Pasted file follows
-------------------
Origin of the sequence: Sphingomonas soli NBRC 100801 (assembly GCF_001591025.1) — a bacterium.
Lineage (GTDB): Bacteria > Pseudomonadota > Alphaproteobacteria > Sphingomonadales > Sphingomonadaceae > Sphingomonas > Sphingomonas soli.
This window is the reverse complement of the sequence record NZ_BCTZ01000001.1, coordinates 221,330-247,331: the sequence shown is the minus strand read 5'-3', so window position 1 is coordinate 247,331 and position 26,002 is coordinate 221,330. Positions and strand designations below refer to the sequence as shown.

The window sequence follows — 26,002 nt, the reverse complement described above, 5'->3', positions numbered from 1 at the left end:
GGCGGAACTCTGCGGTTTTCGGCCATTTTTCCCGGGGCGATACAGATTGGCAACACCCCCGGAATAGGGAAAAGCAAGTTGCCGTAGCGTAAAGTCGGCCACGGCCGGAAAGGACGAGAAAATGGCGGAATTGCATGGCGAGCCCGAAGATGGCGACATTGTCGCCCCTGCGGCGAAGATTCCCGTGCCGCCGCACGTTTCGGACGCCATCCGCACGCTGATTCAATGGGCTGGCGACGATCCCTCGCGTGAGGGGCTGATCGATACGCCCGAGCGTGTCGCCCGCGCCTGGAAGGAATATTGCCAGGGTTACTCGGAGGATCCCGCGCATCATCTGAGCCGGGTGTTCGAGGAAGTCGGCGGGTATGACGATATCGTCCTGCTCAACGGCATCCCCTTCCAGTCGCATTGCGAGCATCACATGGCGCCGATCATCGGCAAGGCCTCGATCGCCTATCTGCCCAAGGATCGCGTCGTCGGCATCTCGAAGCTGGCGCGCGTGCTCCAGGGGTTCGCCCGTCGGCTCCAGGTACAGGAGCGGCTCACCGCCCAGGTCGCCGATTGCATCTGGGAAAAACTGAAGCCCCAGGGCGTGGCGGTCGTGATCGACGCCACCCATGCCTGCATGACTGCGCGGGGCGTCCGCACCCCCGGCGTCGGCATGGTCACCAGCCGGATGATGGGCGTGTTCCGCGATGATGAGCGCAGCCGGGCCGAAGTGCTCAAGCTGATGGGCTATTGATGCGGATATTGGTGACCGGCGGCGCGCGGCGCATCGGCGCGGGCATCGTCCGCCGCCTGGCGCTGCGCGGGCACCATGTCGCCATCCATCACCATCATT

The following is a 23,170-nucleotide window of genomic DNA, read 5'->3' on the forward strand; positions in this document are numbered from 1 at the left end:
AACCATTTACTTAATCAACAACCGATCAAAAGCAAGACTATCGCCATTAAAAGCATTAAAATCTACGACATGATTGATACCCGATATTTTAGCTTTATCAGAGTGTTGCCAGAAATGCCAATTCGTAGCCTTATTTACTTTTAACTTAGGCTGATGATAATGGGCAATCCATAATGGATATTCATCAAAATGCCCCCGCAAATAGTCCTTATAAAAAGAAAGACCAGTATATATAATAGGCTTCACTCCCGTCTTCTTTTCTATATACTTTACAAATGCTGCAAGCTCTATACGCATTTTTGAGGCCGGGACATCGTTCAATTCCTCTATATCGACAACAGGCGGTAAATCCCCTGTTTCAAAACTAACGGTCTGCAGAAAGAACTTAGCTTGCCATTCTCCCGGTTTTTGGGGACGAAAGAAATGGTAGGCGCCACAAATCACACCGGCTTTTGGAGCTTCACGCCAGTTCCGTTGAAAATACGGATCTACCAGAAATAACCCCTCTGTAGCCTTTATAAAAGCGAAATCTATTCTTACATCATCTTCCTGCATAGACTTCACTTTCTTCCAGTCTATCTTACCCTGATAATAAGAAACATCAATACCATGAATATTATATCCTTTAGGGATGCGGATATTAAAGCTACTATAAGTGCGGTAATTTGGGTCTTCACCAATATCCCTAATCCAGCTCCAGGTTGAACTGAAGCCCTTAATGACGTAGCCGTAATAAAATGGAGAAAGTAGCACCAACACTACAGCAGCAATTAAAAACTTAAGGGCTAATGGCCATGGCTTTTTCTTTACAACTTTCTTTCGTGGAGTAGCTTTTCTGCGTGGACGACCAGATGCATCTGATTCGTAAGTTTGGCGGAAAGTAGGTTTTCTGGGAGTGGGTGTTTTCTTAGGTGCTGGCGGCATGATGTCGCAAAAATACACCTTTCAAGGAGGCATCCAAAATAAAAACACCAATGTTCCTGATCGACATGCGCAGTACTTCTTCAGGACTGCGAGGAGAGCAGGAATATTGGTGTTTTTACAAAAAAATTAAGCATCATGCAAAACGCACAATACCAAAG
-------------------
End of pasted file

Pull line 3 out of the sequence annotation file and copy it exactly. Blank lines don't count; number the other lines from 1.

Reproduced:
This window is the reverse complement of the sequence record NZ_BCTZ01000001.1, coordinates 221,330-247,331: the sequence shown is the minus strand read 5'-3', so window position 1 is coordinate 247,331 and position 26,002 is coordinate 221,330. Positions and strand designations below refer to the sequence as shown.